Further description of the polymer is given below. A particulate elastomer is typically used in the practice of the invention. When the 8017 polymer is used as particulate solids, prior to the application of pressure the particulates are spaced apart at the article precursor surface. But when pressure is applied, the particles self-comply and coalesce into a continuous void-free body. With the addition of a eutectic alloy (or metal), the alloy fuses and conforms to the particle shape. Because of this and their inherent resilience, a uniform hydraulic-like pressure is applied to the article precursor surface. Tests show that the 6360 material without the metal additive will tend to coalesce upon the application of moderate compressive pressure, of the order of 70 kpa; at this point the interfacial boundaries between the particles are so essentially conformed that the compressed rubber becomes translucent instead of opaque. The 8017 material has a true density of 0.97 g/cc, an apparent bulk density of 0.5 g/cc as a -30 mesh size powder, and it is compressed to a coalesced translucent material with a density of 0.94-0.97 g/cc by the application of about 70 kPa. (Further compression of captured material, in the range 70 kPa to 13.8 MPa, shows it to have about 0.4% volume change per 10 MPa.) Under the above-described coalesced condition, there is believed to be little void, or gas (except absorbed gas) contained in the interstices between the particulates.

Thus, the preferred material, when used in particulate form, will be self-compliant and will tend to coalesce as an apparent void-free body below a pressure of 350 kPa, preferably 240 kPa; more preferably about 69 kPa.

Based on various molding tests and material property measurement, desirable results have been associated with medium having low strength, the ability to self-comply under molding level pressures, and the ability to flow and exhibit hydraulic-like behavior. Other silicone rubbers than 8017 have been used up to the date of this application, and it is within contemplation that there are still other organic polymers and other materials which are either known or can be developed which will carry out the essential features of the invention. To characterize the desirable properties associated with the good molding results, comparative tests have been run on various rubbers, in molding trials on actual composite articles, in the flow test apparatus described, and in standard apparatus.

Tests run on the granular 8017 material showed a maximum variation in pressure of as low as 2% at about 6.9 MPa nominal pressure; other useful materials produced pressure uniform within 10%. Addition of molten metal matrices does not adversely affect the above-cited property.

The usefulness of the materials is also evaluated according to the integrity of a molded finished product, it being well established that inspection will commonly show areas of low density or cracking where the proper application of pressure and temperature has not been achieved, during either the heating or cooling cycle.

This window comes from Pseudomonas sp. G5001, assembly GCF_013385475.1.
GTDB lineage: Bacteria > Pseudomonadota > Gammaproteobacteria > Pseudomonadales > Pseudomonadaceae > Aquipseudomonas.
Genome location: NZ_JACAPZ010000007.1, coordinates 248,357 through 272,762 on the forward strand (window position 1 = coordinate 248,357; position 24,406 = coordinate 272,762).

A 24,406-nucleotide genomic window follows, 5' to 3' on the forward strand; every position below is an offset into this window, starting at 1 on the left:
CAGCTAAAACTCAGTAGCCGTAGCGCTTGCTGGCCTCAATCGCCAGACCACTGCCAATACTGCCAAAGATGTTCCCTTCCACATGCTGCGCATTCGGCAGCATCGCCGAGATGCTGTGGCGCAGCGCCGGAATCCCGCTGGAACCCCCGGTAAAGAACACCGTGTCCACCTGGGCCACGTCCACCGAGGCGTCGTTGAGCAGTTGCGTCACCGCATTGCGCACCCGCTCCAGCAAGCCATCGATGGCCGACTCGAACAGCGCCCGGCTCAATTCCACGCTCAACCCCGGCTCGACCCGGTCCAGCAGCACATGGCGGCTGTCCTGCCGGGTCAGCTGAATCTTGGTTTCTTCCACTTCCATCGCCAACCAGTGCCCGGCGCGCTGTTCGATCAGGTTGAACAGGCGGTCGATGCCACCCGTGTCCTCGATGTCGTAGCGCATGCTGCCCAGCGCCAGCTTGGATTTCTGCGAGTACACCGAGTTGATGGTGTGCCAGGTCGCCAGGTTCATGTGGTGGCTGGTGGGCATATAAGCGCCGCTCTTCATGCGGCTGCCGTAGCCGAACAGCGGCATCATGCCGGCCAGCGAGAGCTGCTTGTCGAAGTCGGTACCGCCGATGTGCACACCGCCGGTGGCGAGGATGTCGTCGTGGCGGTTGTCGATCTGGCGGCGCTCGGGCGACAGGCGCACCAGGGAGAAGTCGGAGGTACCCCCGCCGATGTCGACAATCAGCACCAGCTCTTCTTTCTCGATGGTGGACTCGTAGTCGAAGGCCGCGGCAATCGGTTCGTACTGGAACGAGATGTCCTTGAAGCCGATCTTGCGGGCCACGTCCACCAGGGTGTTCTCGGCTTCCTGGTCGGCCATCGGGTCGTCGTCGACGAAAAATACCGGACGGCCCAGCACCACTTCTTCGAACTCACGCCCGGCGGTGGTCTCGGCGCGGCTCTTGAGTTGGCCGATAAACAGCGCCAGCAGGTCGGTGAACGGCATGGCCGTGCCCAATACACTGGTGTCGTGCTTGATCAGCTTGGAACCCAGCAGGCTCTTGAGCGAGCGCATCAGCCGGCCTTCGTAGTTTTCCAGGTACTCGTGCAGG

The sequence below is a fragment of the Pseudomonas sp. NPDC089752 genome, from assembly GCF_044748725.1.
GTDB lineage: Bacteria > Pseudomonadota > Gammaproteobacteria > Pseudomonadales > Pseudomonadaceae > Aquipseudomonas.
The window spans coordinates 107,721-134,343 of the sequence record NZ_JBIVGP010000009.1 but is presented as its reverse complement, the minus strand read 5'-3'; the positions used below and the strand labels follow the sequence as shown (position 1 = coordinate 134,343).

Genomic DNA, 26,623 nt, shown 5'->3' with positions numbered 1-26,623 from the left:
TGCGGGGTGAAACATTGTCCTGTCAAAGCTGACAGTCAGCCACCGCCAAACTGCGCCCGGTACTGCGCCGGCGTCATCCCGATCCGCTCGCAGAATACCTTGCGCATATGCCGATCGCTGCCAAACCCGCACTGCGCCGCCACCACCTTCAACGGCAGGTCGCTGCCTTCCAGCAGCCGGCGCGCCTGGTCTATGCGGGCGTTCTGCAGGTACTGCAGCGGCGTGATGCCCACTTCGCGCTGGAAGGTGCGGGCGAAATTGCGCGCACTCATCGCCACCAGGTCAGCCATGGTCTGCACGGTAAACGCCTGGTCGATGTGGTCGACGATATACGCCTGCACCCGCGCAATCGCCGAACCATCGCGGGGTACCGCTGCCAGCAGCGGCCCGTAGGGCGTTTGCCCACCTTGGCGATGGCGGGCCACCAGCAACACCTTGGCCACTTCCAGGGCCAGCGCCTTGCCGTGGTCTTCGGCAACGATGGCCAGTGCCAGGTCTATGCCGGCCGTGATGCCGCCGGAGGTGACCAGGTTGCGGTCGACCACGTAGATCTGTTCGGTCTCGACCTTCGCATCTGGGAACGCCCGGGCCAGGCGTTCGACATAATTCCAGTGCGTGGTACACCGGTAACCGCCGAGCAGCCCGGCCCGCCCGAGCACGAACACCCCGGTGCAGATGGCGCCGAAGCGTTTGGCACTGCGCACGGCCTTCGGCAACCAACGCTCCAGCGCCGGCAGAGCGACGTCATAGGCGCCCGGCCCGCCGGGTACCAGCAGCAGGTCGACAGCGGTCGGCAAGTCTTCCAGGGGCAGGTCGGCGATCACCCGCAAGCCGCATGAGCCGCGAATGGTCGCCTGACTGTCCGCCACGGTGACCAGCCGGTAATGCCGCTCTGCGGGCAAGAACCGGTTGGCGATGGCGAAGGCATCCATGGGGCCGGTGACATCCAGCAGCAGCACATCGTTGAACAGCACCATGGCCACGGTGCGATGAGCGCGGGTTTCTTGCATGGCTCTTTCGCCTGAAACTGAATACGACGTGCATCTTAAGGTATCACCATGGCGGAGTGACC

The polymer has only been characterized according to the properties of some currently available materials; the data are insufficient to establish that the totality of measured properties in combination are necessary. On the contrary, to a significant extent, it is believed there is a redundancy and that they independently characterize the invention.

Returning to the sponge layers, (that may be used with the above-described pressurizing means) these layers are used in conventional processes to transfer liquids (e.g., polymers) to the article to be molded. Typically, pressure is applied by the means described above and optionally heat is applied to the sponge and article to transfer the resin and cure the part. Typically, pressures of about 0.01 MPa (15 psi) to about 21 MPa (3000 psi) are applied to the sponge to transfer the resin and cure the part. Optionally, the article precursor and the resin filled sponge are exposed to elevated temperatures of about C. to about C. and even higher to facilitate both transfer of the resin (e.g., liquifies the resin) and cure of the part. Undesirable fluids may be vented through a breather layer to a vacuum vented line. The pressures and temperatures vary depending upon the particular article to be cured, its composition, size, etc.

FIG. 2 illustrates an especially preferred method according to the present invention using the solid flowable media (described earlier) as a pressurizing means. Fiber preforms or woven fabric layups are formed (e.g., by weaving, stitching filament winding and tape wrapping) from dry fibers. The layups are subsequently impregnated with a resin (e.g., phenolic). At least one (1) of the layup plies 1 is placed in contact with the stacked saturated sponge and placed in a pressure vessel 3 (e.g., stainless steel, alloy steel) that surrounded a polymer medium 6. It is preferable to have a barrier layer 28 between the medium and the article to avoid contamination of the composite and medium. Unlike a vacuum bag, this layer does not have to be air tight. An exemplary material is conventional aluminum foil. The barrier layer covers the sponge layer of this invention described earlier. Optionally, a glass fabric or other breather layer which is in communication with a vacuum line 40 via gas vent 30 may be used to remove volatiles from the article. The medium may be in contact with more or less of an exterior or interior composite precursor surface as is desired Typically, the surface area of the composite precursor 1 not in contact with the medium is disposed (e.g., in contact) next to a tool 7 in order to provide (or maintain) a particular shape to the article 1. A pressurizer (e.g., mechanical piston) 9 can apply the requisite, uniformly distributed medium pressure to the article precursor. However, the pressure is preferably accomplished via the thermal expansion of the low temperature polymer medium 6. Such things as conventional pressure transducers 12 can be inserted in various places within the pressure vessel 3 to detect the requisite pressure. While any pressure can be used with the present invention, typically pressures up to 20.67 MegaPascals (MPa) (3000 psi) are used. However, it is believed pressures up to 138 MPa (20,000 psi) could be used.